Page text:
The Ministry of Natural Resources, Energy and Mining has challenged Malawi Energy Regulatory Authority (Mera) to regulate the energy sector to create a predictable and sustainable energy secure environment for development
Former minister Bintony Kutsaira was speaking in Lilongwe on Thursday during the launch of Mera’s 2020-2024 Strategic Plan and Customer Service Charter.
Kutsaira admitted that the lack of adequate energy in the country has been the single major constraint to national development.
He said: “Malawi’s energy sector is undergoing a transformation as the country races towards becoming a middle-income economy. The energy mix is expected to undergo further rebalancing to include new and renewable energy sources.
“Mera’s regulation of the industry should, therefore, result in predictable and reliable energy supplies to ensure the country has energy security in terms of supply, quality and distribution.”
The 2020-2024 Mera Strategic Plan has set out a comprehensive roadmap for reform of the energy sector.
Its objectives are to ensure that the sector becomes more performance oriented, more flexible and more responsive.
Mera board chairperson Joseph Bvumbwe described the strategic plan and the customer service charter launch as a renewal of commitment to regulate the energy sector for sustainable development in accordance with international best practices.
He said the customer service charter set standards to govern Mera’s performance and enhance customer service delivery as it is a promise that Mera will deliver the various services within the set time-frames to clients.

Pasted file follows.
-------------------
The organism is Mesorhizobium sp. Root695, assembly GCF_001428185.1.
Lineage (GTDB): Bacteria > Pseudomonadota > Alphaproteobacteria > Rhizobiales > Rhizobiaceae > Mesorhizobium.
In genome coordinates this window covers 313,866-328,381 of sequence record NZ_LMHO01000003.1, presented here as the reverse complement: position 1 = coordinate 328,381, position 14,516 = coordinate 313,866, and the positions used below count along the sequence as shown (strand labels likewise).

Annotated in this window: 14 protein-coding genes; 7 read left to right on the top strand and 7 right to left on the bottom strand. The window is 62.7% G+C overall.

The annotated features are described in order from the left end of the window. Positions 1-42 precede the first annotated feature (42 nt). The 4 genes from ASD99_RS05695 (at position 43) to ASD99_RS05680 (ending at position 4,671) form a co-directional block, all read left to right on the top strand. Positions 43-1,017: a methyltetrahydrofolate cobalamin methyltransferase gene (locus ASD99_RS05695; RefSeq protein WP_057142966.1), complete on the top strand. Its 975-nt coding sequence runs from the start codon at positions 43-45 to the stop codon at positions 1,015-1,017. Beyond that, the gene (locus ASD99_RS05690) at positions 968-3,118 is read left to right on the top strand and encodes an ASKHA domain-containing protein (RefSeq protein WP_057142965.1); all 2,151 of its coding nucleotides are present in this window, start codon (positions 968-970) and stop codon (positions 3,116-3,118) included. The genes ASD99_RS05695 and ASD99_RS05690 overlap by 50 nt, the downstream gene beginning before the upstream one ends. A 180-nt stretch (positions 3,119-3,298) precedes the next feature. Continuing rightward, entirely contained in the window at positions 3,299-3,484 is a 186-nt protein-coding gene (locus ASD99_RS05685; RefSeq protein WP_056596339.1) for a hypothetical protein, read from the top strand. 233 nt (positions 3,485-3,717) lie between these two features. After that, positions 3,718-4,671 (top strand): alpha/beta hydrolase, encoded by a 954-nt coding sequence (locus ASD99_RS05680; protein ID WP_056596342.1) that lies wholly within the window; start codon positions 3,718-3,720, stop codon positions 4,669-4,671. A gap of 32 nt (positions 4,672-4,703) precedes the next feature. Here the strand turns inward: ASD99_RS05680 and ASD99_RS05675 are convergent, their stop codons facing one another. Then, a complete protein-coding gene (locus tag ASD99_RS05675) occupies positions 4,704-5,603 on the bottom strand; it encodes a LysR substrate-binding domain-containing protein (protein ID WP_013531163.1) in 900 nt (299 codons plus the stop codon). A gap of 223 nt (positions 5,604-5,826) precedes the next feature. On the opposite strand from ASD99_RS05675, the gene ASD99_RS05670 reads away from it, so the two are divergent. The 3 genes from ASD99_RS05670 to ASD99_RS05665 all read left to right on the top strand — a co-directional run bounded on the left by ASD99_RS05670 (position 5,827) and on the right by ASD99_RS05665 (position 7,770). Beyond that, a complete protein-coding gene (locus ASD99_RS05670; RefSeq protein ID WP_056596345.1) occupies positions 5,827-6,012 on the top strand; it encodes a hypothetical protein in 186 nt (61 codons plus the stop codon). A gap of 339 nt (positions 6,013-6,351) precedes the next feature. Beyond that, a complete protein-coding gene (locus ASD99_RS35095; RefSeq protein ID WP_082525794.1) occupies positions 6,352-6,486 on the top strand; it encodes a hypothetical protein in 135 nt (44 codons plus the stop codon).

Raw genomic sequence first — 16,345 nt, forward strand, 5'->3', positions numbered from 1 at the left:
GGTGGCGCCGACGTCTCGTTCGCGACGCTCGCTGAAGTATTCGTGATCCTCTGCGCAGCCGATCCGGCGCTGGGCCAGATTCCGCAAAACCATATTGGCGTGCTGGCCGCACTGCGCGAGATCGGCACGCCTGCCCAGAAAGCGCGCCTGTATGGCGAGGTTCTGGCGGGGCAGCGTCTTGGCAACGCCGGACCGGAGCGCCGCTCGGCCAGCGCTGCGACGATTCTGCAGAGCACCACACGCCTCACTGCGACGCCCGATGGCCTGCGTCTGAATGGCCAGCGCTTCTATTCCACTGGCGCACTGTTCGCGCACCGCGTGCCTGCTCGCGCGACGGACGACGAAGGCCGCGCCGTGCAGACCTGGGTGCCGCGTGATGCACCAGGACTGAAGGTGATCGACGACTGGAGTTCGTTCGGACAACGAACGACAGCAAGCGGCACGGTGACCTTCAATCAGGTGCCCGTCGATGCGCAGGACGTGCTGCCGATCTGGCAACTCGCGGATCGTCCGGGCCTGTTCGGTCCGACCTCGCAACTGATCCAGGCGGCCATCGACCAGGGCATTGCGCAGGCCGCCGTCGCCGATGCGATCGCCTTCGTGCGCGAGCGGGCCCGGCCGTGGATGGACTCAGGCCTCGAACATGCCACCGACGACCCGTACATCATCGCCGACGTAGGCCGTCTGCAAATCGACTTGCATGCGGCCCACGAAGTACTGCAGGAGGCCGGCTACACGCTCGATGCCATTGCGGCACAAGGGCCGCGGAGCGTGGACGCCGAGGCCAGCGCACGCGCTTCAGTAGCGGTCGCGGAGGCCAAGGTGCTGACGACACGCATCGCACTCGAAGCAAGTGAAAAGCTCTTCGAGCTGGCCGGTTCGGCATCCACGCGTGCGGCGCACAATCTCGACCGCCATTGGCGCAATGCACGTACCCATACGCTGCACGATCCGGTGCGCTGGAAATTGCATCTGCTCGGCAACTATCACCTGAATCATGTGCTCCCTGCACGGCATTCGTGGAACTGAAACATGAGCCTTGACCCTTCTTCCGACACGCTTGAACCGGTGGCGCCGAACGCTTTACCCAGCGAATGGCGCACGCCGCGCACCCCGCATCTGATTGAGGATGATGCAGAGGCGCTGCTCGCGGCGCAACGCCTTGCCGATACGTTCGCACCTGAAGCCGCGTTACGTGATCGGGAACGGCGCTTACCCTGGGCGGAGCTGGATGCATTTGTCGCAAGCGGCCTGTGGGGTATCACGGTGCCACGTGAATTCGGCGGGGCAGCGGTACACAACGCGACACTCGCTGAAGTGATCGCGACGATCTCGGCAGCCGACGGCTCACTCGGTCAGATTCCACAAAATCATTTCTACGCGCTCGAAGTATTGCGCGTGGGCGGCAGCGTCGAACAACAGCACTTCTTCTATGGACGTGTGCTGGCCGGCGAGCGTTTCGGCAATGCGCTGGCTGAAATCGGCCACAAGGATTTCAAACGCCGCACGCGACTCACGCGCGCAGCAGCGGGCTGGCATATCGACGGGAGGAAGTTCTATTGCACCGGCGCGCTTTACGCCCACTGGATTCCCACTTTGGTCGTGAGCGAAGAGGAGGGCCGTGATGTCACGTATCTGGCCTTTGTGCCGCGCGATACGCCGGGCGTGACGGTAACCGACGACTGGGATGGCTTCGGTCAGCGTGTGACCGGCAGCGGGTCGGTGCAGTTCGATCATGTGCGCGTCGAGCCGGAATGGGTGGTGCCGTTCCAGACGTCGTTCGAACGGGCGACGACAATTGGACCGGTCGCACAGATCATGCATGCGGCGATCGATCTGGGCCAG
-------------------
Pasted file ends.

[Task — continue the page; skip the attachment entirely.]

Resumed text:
On his part, Puma Energy Malawi managing director Davies Lanjesi said as a player in the energy sector, he was encouraged with the public trust pillar where Mera wants to earn public trust through its service delivery.
He urged fellow players in the energy sector to comply with Mera regulations so that the energy sector serves its purpose.
He said: “We note that some players do not comply with basic regulatory requirements. Mera needs to strengthen its regulatory compliance audit so that the operating field is levelled to ensure fairness and competitive market.
“There are things that need improvement within Mera specifically on the technical aspect. This is in relation to, for instance, delays in implementing agreed upon reviewed decisions by the board.”
He commended Mera for operating independently by following agreed upon professional guidelines, a move away from political influence.
The strategic plan has four pillars which include positive contribution towards an energy secure nation, financial sustainability and diversifying Mera’s revenue base.
In the fourth pillar, Mera promises to earn public trust by enhancing transparency, opening communication, and demonstrating high standard of ethics.